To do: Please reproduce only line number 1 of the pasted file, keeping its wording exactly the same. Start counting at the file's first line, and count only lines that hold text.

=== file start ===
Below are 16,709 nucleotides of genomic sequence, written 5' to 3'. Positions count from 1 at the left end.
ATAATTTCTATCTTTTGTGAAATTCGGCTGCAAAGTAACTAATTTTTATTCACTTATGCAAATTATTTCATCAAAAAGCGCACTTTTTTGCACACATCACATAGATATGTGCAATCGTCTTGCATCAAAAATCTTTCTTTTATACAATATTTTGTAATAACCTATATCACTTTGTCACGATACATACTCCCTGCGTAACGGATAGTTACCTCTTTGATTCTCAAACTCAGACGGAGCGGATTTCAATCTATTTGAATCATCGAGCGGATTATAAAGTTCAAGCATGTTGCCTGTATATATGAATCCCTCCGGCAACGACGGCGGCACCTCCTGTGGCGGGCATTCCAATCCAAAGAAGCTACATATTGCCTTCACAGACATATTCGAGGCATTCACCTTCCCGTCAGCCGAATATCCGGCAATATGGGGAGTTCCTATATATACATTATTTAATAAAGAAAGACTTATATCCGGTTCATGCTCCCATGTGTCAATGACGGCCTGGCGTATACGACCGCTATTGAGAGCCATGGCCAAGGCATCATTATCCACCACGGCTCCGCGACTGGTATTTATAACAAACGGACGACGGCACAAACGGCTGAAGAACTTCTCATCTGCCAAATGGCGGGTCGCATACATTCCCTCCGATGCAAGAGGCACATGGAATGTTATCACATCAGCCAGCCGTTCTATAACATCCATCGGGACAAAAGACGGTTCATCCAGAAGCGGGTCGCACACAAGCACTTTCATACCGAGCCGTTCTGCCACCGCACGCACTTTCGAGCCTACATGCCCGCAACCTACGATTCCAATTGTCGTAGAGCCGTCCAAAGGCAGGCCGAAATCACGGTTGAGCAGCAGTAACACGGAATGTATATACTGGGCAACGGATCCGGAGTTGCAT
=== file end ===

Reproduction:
Below are 16,709 nucleotides of genomic sequence, written 5' to 3'. Positions count from 1 at the left end.